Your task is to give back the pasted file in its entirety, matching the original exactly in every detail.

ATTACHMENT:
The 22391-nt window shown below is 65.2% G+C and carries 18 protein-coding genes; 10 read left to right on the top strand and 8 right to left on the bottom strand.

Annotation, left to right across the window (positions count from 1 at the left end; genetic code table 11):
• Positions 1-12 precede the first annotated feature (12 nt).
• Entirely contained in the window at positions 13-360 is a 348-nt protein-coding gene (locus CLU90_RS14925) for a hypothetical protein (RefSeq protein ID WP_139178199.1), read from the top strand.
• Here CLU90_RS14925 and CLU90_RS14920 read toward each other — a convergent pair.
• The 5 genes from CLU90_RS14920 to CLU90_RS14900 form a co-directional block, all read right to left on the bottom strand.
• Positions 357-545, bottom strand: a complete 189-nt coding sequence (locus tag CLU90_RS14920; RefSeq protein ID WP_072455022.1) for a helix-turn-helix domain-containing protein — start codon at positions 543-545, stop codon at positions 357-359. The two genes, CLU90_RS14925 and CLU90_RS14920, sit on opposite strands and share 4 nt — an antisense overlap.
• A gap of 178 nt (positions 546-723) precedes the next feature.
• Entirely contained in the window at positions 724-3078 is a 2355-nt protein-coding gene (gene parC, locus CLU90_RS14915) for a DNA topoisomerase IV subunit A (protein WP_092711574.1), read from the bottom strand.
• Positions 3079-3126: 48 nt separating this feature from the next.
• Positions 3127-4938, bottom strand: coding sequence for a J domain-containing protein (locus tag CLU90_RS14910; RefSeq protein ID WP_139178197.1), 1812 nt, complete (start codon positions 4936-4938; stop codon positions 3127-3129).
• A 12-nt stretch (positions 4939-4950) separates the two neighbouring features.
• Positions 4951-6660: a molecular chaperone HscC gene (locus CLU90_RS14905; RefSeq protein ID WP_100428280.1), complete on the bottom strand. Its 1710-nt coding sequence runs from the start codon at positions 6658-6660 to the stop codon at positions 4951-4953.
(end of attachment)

The 22391-nt window shown below is 65.2% G+C and carries 18 protein-coding genes; 10 read left to right on the top strand and 8 right to left on the bottom strand.

Annotation, left to right across the window (positions count from 1 at the left end; genetic code table 11):
• Positions 1-12 precede the first annotated feature (12 nt).
• Entirely contained in the window at positions 13-360 is a 348-nt protein-coding gene (locus CLU90_RS14925) for a hypothetical protein (RefSeq protein ID WP_139178199.1), read from the top strand.
• Here CLU90_RS14925 and CLU90_RS14920 read toward each other — a convergent pair.
• The 5 genes from CLU90_RS14920 to CLU90_RS14900 form a co-directional block, all read right to left on the bottom strand.
• Positions 357-545, bottom strand: a complete 189-nt coding sequence (locus tag CLU90_RS14920; RefSeq protein ID WP_072455022.1) for a helix-turn-helix domain-containing protein — start codon at positions 543-545, stop codon at positions 357-359. The two genes, CLU90_RS14925 and CLU90_RS14920, sit on opposite strands and share 4 nt — an antisense overlap.
• A gap of 178 nt (positions 546-723) precedes the next feature.
• Entirely contained in the window at positions 724-3078 is a 2355-nt protein-coding gene (gene parC, locus CLU90_RS14915) for a DNA topoisomerase IV subunit A (protein WP_092711574.1), read from the bottom strand.
• Positions 3079-3126: 48 nt separating this feature from the next.
• Positions 3127-4938, bottom strand: coding sequence for a J domain-containing protein (locus tag CLU90_RS14910; RefSeq protein ID WP_139178197.1), 1812 nt, complete (start codon positions 4936-4938; stop codon positions 3127-3129).
• A 12-nt stretch (positions 4939-4950) separates the two neighbouring features.
• Positions 4951-6660: a molecular chaperone HscC gene (locus CLU90_RS14905; RefSeq protein ID WP_100428280.1), complete on the bottom strand. Its 1710-nt coding sequence runs from the start codon at positions 6658-6660 to the stop codon at positions 4951-4953.